Medical tourism refers to people traveling to a country other than their own to obtain medical treatment. As the cost of healthcare in the US and Europe continue to rise, many citizens and residents coming from these areas are in search for destinations outside where they can receive quality healthcare at a much lower rate.
India saw this demand and took advantage of it. Currently, India is one of the key players in the medical tourism industry, as it strives to provide health care services with cutting-edge technology.
Healthcare in India saves patients between 65% to 90% of money, compared to the cost of similar services in the US, making India one of the most visited countries for health care.
Patients from US and Europe visit India, not only for the quality and affordability of healthcare service, but also for the beautiful scenery and architecture in India’s landscape. Obviously, this sector of the Indian economy has become a major revenue earner.
In 2013, Ghana, under the administration of the late Professor John Evans Atta Mills, dreamed of rivaling India in medical tourism by building a modern hospital complex for West Africa and beyond. This dream was indeed actualised in the signing of an agreement to build a 650-bed University of Ghana Medical Centre (UGMC). It was funded with a loan facility from Israel, with counterpart funding from Ghana.
The project started in April 2013 as a turnkey project by Messrs Engineering and Development Consultants Limited of Israel, with Sheba Medical Centre, Israel, as the Medical Consultants. Being the first of its kind in the sub-region, it is expected to receive patients, not only from across the country, but also from the sub-region and beyond.
Phase 1 of the University of Ghana Medical Centre was completed and commissioned on Wednesday 4th January 2017. The 650-bed facility is the first of its kind in West Africa and second to only a few hospitals in South Africa.
Some of the specialised services to be delivered by the hospital are in Gastroenterology, Trauma and Orthopedics, Urology, Othumology, Ear-Nose&Throat, Cardiology, Dermatology, Neurology, Radiology and Accident and Emergency services.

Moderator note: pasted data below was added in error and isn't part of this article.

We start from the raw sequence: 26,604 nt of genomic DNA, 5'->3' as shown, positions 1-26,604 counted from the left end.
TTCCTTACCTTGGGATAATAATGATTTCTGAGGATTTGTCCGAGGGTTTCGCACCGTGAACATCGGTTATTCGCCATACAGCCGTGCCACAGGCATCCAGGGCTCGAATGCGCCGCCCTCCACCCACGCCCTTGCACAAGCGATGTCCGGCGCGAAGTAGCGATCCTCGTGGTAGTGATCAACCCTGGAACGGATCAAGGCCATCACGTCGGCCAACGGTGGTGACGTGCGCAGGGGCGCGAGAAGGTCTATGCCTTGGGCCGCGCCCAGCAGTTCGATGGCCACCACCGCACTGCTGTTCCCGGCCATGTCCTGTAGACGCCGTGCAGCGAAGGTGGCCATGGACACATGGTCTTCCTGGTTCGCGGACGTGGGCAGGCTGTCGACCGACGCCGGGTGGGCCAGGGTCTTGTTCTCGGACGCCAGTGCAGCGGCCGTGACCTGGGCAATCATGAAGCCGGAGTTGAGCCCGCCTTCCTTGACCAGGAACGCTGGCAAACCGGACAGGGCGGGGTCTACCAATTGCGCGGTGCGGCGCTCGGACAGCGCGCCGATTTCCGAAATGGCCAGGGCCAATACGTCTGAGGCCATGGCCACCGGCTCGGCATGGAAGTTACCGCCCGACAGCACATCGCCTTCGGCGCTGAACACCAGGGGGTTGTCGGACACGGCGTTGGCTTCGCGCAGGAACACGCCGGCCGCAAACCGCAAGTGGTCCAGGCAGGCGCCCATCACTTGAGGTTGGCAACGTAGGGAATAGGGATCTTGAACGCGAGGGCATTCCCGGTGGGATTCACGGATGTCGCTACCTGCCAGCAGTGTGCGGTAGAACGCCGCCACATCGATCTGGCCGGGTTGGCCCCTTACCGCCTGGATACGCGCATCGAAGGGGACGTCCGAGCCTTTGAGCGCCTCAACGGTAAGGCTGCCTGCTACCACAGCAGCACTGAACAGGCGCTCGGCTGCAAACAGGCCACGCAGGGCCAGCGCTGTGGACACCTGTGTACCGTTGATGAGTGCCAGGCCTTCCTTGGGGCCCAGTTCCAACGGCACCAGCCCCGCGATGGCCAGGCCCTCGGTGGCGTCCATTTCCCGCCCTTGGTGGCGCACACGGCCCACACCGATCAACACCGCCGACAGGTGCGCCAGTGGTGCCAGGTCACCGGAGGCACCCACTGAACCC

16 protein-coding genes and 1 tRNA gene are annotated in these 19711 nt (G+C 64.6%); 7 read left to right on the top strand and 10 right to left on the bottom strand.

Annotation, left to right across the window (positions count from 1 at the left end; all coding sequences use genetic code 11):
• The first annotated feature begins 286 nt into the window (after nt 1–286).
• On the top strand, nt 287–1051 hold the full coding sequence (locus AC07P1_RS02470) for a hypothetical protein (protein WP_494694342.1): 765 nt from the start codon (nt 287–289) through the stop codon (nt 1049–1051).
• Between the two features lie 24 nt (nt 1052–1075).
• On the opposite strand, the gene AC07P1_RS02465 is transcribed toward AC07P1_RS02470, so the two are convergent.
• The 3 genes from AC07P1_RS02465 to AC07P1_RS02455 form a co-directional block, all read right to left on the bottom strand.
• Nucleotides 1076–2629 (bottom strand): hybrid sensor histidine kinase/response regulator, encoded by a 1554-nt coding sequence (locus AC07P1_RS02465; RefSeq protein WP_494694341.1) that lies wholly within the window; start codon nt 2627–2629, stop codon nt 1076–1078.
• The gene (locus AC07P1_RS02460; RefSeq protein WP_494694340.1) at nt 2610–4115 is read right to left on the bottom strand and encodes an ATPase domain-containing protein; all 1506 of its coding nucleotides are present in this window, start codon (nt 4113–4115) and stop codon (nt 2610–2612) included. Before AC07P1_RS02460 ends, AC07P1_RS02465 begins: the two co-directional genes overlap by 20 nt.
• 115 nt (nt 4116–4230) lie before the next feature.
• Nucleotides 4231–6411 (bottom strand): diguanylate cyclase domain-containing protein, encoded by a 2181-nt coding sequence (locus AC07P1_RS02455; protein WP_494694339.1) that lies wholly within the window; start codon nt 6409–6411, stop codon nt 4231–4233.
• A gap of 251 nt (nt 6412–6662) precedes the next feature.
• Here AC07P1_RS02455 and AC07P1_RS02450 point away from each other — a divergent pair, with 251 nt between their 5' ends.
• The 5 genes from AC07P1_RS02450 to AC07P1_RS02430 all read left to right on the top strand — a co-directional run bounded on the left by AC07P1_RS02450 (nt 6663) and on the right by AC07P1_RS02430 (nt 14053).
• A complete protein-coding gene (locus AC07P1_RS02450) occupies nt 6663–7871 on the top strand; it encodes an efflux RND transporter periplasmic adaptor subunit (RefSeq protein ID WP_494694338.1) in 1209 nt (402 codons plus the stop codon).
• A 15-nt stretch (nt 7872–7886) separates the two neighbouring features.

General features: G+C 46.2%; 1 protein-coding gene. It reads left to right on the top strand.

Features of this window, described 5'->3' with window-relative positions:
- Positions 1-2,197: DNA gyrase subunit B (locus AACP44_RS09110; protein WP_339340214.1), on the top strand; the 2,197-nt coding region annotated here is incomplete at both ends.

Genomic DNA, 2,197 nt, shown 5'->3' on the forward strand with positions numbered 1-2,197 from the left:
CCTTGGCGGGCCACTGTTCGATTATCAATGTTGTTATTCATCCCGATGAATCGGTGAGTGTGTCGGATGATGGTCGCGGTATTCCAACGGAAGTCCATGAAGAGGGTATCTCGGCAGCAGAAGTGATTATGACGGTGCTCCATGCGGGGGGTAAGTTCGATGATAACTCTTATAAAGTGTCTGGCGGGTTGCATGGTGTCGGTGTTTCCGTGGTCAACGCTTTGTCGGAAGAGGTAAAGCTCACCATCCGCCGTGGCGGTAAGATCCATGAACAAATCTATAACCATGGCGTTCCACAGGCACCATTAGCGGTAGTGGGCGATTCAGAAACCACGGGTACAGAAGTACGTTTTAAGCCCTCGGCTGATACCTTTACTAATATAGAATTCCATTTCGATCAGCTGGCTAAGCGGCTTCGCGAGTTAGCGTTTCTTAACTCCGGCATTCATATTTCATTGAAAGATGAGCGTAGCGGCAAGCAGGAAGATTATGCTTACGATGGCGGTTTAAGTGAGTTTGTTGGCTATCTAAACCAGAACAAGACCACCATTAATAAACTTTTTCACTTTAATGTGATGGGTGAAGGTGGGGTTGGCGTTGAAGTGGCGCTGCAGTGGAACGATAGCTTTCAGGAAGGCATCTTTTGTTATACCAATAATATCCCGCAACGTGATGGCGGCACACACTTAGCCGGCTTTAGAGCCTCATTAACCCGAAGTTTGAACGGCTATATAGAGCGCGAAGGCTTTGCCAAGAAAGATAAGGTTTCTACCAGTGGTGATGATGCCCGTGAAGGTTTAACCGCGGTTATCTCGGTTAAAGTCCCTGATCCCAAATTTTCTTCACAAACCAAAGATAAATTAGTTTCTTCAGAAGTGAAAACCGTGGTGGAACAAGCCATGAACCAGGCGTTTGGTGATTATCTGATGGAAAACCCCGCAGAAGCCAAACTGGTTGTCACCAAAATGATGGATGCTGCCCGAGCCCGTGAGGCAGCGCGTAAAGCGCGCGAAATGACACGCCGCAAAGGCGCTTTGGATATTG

Another intention of the project was to move the University of Ghana Medical School from Korle-Bu to the new facility.
No right thinking Ghanaian would not appreciate such a laudable initiative to get Ghana, just like India, to feed an annual average of over 11 million patients/travelers (which figure will grow by up to 25% every year) who leave the shores of the US in search of different countries around the world seeking affordable healthcare. This figure is from only the US, not to talk of those from Europe.
The irony of the situation is that, since the commissioning of the University of Ghana Medical Centre in January 2017, the project has remained idle and unproductive for two years now. The reason for the inactivity of the hospital is the most flummoxing and bewildering.
Ghanaians were told that the facility was yet to be operational due to a tussle over the management of the medical centre by the University of Ghana and the Ministry of Health. The government later assured Ghanaians that it was finalising a framework on the management module for the running of the Medical Center.
As if that was not enough, the Health Minister raised another excuse by saying the Medical Center was not in use because it lacked certain essential facilities like standby generators. However, Joy FM investigations have revealed that the University of Ghana Medical Center has a standby generator.
The Chronicle has been wondering how a $217 million hospital facility cannot afford a $6 million standby generator.
The vision to establish the University of Ghana Medical Center dates back to the pre-independence era. India might have had a similar vision and mission around the same period, but the difference is that they rose above and beyond petty politicking, and today, they are reaping the benefits of medical tourism, while we in Ghana continue to welter in our blame game.
While we are at it, we must just consider that the facility was built with a loan that must be serviced, equipment in the hospital with their warranty running out, Ghanaian professionals who have been interviewed and trained waiting to work at the facility.
We don’t have to become like Rip Van Winkle who fell asleep and woke up twenty years later, having missed the American Revolution, the death of his wife, the marriage of his daughter and the birth of his grandson.